Fort Worth Opera premiere makes the case for darkly brilliant “Voir Dire”

Tue Apr 25, 2017 at 1:57 pm
By Wayne Lee Gay

Christina Pecce in Matthew Peterson’s “Voir Dire” at Fort Worth Opera. Photo: Karen Almond

On a warm Sunday spring afternoon in Fort Worth a cold chill was provided in the form of the world premiere of Voir Dire, Matthew Peterson’s opera premiered by Fort Worth Opera.

The 90-minute chamber opera, created by Peterson and librettist Jason Zencka, is nothing short of brilliant—presenting a bitter critique—sometimes darkly humorous, often brutal—of American culture, complete with vividly drawn characters and a hauntingly eclectic score.

As one might guess from the title, Voir Dire is a courtroom drama: the title derives from the preliminary hearing phase of the judicial process. More importantly, the title translates directly from its medieval Anglo-French origins as “To speak the truth.”

The picture of our country presented by Voir Dire is hardly an attractive one. The chamber opera is cast in fourteen short scenes, a structure that evokes daytime reality courtroom drama—and, by implication, voyeuristic, low attention-span pop culture. Within that simple, quick-hit setting, Peterson and Zencka have created a compellingly complex dramatic tapestry, impressively weaving together different narratives as well as juxtaposing different moments within the same narrative.

The central recurring story-line centers around a 16-year-old boy who has bludgeoned his mother to death. That tale is introduced in an extended opening recitative, in which a judge (bass-baritone Nate Mattingly) ponders, with much agitation, the sentencing of the boy. In one of many effective dramatic strategies, the boy himself never appears onstage.

In another twist, the audience is handed an immediate reason to sympathize with the invisible homicidal teenager. We learn he was the victim, from an early age, of insidious abuse in the form of “Munchausen Syndrome by Proxy,” in which his mother faked illness in the child, with accompanying inappropriate and unnecessary medication. The audience views the mother being bludgeoned (though the attacker is invisible) and eventually learns that she, too, is a victim of the culture, hungry for approval and admiration.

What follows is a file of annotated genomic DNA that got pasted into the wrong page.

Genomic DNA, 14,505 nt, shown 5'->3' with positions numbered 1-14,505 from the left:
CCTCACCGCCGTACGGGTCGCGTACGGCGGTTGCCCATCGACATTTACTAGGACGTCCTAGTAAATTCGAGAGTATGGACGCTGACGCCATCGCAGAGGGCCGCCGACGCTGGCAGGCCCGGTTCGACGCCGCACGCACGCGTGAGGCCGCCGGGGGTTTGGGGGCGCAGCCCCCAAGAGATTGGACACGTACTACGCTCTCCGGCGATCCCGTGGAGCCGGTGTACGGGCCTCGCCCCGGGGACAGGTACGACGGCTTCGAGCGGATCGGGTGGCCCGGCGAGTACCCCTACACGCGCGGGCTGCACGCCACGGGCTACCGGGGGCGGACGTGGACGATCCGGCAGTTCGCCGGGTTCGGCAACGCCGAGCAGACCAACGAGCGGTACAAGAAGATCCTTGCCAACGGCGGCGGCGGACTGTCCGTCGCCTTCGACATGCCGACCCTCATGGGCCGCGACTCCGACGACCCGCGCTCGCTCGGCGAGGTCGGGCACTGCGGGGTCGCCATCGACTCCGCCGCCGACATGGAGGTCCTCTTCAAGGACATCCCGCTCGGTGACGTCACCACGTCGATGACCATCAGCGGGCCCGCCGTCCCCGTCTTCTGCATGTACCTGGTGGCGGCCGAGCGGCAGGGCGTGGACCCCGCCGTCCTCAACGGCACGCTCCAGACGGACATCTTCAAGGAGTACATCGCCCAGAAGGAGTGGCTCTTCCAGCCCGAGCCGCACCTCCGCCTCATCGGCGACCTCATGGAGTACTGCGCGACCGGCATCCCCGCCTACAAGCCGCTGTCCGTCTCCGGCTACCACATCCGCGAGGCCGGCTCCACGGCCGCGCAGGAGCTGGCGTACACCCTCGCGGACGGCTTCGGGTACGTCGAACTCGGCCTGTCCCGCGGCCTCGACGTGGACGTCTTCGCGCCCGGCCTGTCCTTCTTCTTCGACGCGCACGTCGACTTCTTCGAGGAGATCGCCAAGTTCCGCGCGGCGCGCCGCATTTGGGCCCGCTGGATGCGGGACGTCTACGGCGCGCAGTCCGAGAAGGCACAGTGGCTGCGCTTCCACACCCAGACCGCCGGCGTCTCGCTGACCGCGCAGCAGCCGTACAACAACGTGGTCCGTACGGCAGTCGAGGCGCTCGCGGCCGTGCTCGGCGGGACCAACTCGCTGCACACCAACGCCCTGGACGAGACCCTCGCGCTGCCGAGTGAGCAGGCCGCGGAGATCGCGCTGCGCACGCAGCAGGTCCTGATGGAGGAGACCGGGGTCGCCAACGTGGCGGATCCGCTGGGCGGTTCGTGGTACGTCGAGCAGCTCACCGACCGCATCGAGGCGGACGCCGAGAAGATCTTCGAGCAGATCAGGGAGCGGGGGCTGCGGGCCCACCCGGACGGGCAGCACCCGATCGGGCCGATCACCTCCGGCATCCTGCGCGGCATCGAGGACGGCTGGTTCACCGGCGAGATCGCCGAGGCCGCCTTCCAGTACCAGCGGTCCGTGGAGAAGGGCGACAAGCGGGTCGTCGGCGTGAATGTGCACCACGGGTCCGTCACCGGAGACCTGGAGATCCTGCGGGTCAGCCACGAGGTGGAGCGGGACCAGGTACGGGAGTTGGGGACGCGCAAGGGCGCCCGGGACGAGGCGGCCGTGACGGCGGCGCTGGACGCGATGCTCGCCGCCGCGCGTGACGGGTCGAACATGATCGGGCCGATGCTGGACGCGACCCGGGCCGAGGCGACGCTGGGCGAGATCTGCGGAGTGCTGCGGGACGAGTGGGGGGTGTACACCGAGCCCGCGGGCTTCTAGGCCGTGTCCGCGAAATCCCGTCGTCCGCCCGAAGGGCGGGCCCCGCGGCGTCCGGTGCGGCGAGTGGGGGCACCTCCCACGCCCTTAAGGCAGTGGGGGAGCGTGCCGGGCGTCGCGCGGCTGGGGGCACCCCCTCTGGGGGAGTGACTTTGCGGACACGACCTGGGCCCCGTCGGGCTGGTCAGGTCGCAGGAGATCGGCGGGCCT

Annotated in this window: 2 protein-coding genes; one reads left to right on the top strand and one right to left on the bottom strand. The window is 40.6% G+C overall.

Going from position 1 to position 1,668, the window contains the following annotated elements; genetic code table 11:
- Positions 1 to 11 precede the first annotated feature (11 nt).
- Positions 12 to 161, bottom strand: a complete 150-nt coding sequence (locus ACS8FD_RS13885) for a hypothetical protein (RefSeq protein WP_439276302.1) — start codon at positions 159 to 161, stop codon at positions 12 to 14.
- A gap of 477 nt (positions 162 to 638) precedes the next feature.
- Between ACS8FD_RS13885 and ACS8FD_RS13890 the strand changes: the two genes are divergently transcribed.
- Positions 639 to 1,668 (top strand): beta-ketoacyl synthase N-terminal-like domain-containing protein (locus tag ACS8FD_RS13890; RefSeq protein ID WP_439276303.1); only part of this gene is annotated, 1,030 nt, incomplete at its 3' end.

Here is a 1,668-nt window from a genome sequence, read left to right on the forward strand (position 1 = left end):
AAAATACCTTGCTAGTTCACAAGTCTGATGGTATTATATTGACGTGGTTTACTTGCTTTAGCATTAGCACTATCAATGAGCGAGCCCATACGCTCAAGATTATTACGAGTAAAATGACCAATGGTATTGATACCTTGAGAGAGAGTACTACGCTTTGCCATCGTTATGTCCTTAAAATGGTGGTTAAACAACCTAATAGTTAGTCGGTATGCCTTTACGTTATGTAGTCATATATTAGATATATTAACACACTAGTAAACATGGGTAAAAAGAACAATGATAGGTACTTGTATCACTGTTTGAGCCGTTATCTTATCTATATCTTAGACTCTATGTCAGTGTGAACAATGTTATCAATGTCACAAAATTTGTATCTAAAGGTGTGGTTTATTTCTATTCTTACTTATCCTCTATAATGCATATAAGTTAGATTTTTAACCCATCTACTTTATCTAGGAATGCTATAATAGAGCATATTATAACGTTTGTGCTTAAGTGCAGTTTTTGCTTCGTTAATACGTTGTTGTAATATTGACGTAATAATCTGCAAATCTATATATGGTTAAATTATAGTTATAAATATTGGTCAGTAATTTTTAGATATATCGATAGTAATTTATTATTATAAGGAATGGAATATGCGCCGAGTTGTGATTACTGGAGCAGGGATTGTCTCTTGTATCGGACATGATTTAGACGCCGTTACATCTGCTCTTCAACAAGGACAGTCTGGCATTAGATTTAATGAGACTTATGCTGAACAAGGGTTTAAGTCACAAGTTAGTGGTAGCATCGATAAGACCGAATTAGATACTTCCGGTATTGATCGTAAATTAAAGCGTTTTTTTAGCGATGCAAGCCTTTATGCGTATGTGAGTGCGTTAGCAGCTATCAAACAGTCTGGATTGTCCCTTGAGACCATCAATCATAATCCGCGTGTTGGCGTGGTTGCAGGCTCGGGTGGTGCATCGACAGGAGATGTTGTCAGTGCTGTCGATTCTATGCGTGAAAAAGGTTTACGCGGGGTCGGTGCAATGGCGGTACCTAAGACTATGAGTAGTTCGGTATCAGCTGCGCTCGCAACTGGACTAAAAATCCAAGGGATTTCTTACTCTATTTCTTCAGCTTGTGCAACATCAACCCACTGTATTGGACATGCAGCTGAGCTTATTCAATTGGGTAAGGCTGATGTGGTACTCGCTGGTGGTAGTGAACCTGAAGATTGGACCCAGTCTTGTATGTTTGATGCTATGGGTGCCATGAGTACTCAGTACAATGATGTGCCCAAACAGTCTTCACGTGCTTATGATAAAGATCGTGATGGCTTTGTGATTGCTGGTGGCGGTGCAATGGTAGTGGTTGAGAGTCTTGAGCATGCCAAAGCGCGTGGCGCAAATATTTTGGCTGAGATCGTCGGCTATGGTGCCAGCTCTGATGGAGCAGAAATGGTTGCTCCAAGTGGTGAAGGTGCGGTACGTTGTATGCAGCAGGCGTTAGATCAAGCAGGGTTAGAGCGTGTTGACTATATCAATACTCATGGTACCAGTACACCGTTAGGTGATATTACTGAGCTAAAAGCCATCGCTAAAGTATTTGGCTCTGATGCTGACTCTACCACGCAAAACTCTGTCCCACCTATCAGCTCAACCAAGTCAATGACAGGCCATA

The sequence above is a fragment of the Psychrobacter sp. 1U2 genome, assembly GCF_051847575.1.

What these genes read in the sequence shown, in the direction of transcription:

While all this unfolds, the audience sees and hears the tale of a female drug user seduced and abandoned far from home, two blue-collar females contesting custody of a macaw (who sings a disturbing setting of the Beatitudes), a man who has raped his estranged wife, and a professor of religion who has been charged with possession of child pornography—in other words, American culture at its guilt-ridden, materialistic, misogynist worst.

Soprano Christina Pecce, mezzo-soprano Anna Laurenzo, tenor Andrew Surrena, and baritone Trevor Martin moved smoothly across this ugly cross-section of national life, tackling a huge variety of moods and personalities, ranging from criminals to law enforcement officers, during the opera’s ninety minutes.

The vocal writing aimed at dramatic effect rather than beauty; though given little opportunity to show off traditional operatic virtuosity, the singers were constantly called on to perform wide-ranging, often erratic lines against a dissonant accompaniment, and to produce sounds and timbres outside the traditional range of operatic singing.

Soprano Pecce was particularly memorable as the ghost of the bludgeoned mother, creating, both through her amazing vocal flexibility and dramatic portrayal, a character at once repulsive and sympathetic. Baritone Martin likewise turned in a striking performance as the guilt-ridden, pedophilic professor.

Mezzo-soprano Laurenzo brought power to her moment as the abandoned drug addict in the violently sorrowful aria “I’ve never been this cold before”; tenor Surrena and soprano Pecce achieve a strangely passionate inversion of the traditional love duet as a husband with the ex-wife he has raped. Throughout, the audience is reminded that the people we might easily regard as criminals are human, often motivated by their own unfortunate pasts.

Conductor Viswa Subbaraman held the complex score together with a chamber orchestra of string quartet, keyboards, and percussion stationed behind the singers in the 300-seat studio space. Although largely dissonant and never really lyrical, this music, combined with the profound drama, constantly captivated. The sets by Richard Kagey and James Koehnle—basically a courtroom with judge’s bench—were simple and perfect. And director David Gately created an efficient, gimmick-free but effective performance based on the drama inherent in the text.

Though calling on relative small forces, the work makes considerable demands on the cast and orchestra. However, the rewards are obviously immense, and Voir Dire should find a place with any company looking for a profound, skillfully crafted chamber opera .

Voir Dire will be repeated 7:30 p.m. Tuesday, Sunday and May 6, and 2 p.m. Saturday at McDavid Studio in the Bass Performance Hall complex in Fort Worth.

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